They sit at the station, with nowhere to go, empty rusting trains asking themselves when will they reach their destiny.
This abandoned eerie, and strangely peaceful space seems unable to grasp all the lost time. An empty lot of trash and cracked concrete, where weeds take root with hopes of becoming trees. Worn wind chimes still glisten in sun. This place left unoccupied for so much time. Small lives make home in the walls, while this train station settles further beneath dirt. This place reminds me of our forgetfulness, our need to not rebuild. As a place turns old we leave it behind, never to fix again, never to feel loved again. Sandy-colored Ottoman-era buildings, built in a classically boxy style cry tears of yellow paint as their trains lie motionless, speechless. I know it isn’t empty, though no train stops there any more. I can hear the spirits rustle as they pass on through the open door.
Riyak in 1891 became the beating heart of the Bekaa Valley when its sprawling railway station and train factory opened, making it a crucial spoke in the Ottoman network linking Beirut with Damascus, Aleppo and Homs. It was the first railway to be built in Lebanon. Connecting Beirut to Damascus, the route flourished for close to a century before it had to be shut down due to the Lebanese civil war in 1976. Throughout its operational course, the Riyak train station served multiple purposes, including designing and building airplanes for the French military in conjunction with the still present nearby Riyak airbase.
(Following text taken from the Daily Star)“The station’s relentless traffic and the state-of-the-art factory propelled the area into the Industrial Revolution, and by 1900 Riyak’s population rose from less than 100 people to some 3,000. Over the coming decades the Ottomans, Germans, French and Syrians would take advantage of Riyak’s thriving industry and trade, and each has left their mark on the station town.
Rusting, century-old locomotives pockmark the site, some with their engines still exposed, relics of Riyak workmen’s famous ability to adapt coal-powered steam trains to diesel.
And in the factory, rare, hulking machines from Switzerland, Germany, France, Poland and Czechoslovakia lie exposed to the elements as trees pierce the terracotta-tiled roof above. Here opportunities for work were so great that the demand for workers outstripped the local population, so people would come from Mount Lebanon, Palestine and Syria to man these machines.
Some of the 20th century’s most powerful figures passed through Riyak. Wilhelm II, during his famous 1898 trip to Baalbek, remarked that Riyak was the capital of railways in the Middle East.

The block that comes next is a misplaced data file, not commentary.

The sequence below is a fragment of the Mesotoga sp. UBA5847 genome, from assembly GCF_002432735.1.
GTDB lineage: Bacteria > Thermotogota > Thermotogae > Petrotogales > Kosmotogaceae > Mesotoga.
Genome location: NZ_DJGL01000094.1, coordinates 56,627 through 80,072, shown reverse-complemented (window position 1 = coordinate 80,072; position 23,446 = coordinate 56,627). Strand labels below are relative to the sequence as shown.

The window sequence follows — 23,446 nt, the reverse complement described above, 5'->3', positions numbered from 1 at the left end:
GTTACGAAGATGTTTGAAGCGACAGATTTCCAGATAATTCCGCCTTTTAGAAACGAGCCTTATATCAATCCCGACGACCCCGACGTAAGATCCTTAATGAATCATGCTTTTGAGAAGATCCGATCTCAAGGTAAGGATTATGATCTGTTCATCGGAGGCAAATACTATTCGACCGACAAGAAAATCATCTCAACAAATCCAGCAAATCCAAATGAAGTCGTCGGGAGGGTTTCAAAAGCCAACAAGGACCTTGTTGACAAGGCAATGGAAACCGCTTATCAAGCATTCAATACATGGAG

Even the scourge of the Ottoman rail network, British agent T.E. Lawrence, of Arabia, was captured close by. The people of Riyak helped the slippery colonel escape, but held back from assisting him bomb the railways because the network held personal significance for them.
As Lebanon’s Civil War took off the rail system ground to a halt, and Riyak’s platforms have been without passengers since 1976. From then the Syrian army quickly turned the area into a military base, which they held until 2006, a dark period for the town’s residents, according to Maalouf.
The people of Riyak didn’t dare to look toward the train station, because they were afraid to be considered spying on the Syrians, and so the once-central aspect of the town fell out of public consciousness.
Today Riyak holds 21 antique trains, many of which are very important and no longer exist anywhere in the world. Lebanon boasts 10 German G8 steam trains that are over a century old – six are in Riyak with four more in Tripoli. Out of the 5,000 built between 1902 and 1918 only four more examples of these can be found, spread between Italy, Germany, Poland and Turkey. Moreover, Riyak is privileged to hold one of two remaining examples of a historical Swiss locomotive. The other lies in Beirut’s Mar Mikhael train station.” (from the Daily Star)
Today is an empty moment between tomorrows, and so silence reigns in this forgotten land where power, steam and noise once filled the air, now an eerie quietness overshadows the place. Will we ever rebuild our railway stations? Will these trains become a beacon of hope for a developed future? They lie quietly waiting, waiting for recognition, for hope, for humanity to lay its hand on them once again.
To my Lebanon and all the amazing opportunities it has to reconstruct itself.
Following article of the Daily Star: http://www.dailystar.com.lb/Life/Lubnan/2015/Aug-27/312893-riyak-train-station-bekaa-valleys-rusty-relic.ashx
Pictures by Nesreen Rizk